The spectre of unsold inventory looms

Cristina D’Agostino

By Cristina D’Agostino13 décembre 2023

As successive reports on the luxury industry by major consulting firms emerge, there appears to be a disconnect between the relatively optimistic forecasts for 2024 and the on-the-ground reality. These reports reflect the results of a sector that was still largely euphoric in 2022. Published yesterday, December 12, the 'Deloitte Report Global Powers of Luxury Goods,' based on the results of Swiss companies, indeed confirms that: “Consumers around the world have purchased luxury products like never before. The top 100 luxury goods companies alone sold $347 billion in jewelry, perfumes, handbags, and other luxury goods in 2022, up from $304 billion the previous year.”

However, a year later, the situation seems far less rosy. In the third quarter of 2023, sales of major luxury groups slowed down. E-commerce sites report the same trend, accumulating alarming levels of unsold inventory, as recently noted by Mytheresa CEO Michael Kliger in the Wall Street Journal. For him, this last quarter of 2023 'is the worst since 2008,' with an inventory surplus of 44% compared to the same period in 2022.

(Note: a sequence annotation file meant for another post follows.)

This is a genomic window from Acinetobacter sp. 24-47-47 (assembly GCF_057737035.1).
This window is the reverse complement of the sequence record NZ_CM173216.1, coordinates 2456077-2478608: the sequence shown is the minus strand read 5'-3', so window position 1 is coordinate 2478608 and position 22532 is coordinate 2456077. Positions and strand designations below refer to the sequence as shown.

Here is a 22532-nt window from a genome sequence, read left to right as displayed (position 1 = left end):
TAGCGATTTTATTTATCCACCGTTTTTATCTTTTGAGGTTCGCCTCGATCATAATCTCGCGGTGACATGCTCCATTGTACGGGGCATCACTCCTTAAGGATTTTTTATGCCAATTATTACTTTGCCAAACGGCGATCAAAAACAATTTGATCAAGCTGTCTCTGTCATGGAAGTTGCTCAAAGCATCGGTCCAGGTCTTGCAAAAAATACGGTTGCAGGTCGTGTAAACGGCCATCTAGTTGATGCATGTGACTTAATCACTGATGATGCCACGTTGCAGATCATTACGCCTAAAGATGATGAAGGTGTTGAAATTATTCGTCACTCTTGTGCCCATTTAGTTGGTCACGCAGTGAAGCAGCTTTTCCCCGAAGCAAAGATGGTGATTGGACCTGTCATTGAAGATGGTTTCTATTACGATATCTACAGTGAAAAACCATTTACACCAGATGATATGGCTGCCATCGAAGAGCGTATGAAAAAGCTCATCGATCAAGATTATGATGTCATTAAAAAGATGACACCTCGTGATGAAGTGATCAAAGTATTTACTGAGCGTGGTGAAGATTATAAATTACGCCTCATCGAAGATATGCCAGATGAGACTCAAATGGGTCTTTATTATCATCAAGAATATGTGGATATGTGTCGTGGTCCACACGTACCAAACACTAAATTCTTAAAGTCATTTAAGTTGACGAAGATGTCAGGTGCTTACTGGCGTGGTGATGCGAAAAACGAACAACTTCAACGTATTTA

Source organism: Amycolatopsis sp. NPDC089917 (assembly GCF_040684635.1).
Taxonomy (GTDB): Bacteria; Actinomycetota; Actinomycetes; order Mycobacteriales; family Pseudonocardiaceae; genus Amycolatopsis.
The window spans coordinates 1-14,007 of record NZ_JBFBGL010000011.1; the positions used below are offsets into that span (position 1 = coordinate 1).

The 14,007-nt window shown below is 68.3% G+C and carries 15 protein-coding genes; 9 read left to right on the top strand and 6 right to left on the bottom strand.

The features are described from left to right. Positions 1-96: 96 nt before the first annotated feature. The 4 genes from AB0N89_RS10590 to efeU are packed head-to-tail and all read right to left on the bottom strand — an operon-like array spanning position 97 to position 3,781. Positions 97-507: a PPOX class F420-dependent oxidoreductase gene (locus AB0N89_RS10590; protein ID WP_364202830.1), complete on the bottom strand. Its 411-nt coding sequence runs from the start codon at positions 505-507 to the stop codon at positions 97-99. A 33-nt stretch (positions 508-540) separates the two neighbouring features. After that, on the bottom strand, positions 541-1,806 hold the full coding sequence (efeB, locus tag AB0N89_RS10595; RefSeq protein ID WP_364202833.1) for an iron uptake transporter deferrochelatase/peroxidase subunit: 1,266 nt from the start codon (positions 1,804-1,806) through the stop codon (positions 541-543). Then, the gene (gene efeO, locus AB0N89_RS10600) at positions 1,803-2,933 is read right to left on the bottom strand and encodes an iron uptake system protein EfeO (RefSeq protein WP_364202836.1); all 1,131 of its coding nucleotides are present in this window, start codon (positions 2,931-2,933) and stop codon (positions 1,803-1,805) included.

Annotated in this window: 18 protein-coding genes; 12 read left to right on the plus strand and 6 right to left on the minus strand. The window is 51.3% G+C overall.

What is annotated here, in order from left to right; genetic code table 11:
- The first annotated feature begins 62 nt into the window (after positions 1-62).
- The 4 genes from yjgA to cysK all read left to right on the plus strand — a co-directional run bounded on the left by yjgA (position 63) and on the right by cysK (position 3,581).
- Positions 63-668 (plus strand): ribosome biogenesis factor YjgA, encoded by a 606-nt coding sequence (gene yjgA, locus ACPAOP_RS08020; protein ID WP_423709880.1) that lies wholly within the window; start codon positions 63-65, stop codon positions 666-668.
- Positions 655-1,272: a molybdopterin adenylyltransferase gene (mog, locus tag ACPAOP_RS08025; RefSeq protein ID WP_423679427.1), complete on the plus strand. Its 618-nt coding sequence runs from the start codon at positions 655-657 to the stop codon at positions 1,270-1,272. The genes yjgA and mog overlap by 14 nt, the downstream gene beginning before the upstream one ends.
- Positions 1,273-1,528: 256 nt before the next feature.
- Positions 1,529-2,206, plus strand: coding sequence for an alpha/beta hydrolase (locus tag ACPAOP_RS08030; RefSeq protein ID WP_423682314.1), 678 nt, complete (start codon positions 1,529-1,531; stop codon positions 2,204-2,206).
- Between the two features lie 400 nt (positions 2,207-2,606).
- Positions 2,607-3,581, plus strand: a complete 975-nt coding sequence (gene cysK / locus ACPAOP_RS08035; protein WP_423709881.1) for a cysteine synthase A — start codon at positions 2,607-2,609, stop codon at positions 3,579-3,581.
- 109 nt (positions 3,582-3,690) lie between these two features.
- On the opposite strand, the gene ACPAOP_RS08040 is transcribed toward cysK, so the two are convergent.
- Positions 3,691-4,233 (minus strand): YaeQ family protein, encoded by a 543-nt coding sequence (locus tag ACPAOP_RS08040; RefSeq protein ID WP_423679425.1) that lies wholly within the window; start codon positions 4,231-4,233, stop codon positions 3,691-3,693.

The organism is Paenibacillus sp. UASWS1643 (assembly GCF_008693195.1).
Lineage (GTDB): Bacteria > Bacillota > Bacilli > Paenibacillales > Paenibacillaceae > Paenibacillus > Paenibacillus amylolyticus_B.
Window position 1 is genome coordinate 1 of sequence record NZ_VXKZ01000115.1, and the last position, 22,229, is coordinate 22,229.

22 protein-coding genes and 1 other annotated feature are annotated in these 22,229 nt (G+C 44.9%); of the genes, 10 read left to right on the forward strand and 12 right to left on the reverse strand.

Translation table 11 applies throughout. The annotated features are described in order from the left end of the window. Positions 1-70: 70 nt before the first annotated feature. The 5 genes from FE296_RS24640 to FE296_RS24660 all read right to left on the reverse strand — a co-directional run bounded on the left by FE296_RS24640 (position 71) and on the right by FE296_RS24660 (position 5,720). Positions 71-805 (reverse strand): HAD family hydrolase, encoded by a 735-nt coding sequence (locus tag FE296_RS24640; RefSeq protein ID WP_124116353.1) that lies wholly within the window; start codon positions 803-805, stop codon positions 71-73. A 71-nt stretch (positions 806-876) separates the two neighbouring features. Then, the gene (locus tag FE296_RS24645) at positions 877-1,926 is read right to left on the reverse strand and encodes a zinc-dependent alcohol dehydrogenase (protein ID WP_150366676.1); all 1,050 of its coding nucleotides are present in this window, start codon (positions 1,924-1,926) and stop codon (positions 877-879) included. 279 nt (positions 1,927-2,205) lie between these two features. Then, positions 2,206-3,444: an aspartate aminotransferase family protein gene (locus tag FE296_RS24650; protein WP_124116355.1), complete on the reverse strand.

While the build-up of inventory is particularly significant in the fashion sector, watchmaking and jewelry will soon face the same issue. Large groups will have the financial strength to withstand this and react quickly to production flow. But some independents will become attractive targets. It is highly likely that major groups will seize this opportunity to further diversify their brand portfolio while accelerating the consolidation of assets. For example, Bernard Arnault recently acquired a building on the Avenue des Champs-Elysées for nearly one billion euros. In his sights is the establishment of a potential mega-flagship for Dior, or even Tiffany.

It will be interesting to observe which strategies brands will choose to address the increase in inventory. Buying back unsold products - the costs are significant - or turning to the grey market and discounting, which could be damaging to the brand's image? E-commerce will not be able to absorb the excess. The industry will have to truly confront a path long ignored, but now emerging: deconsumption.

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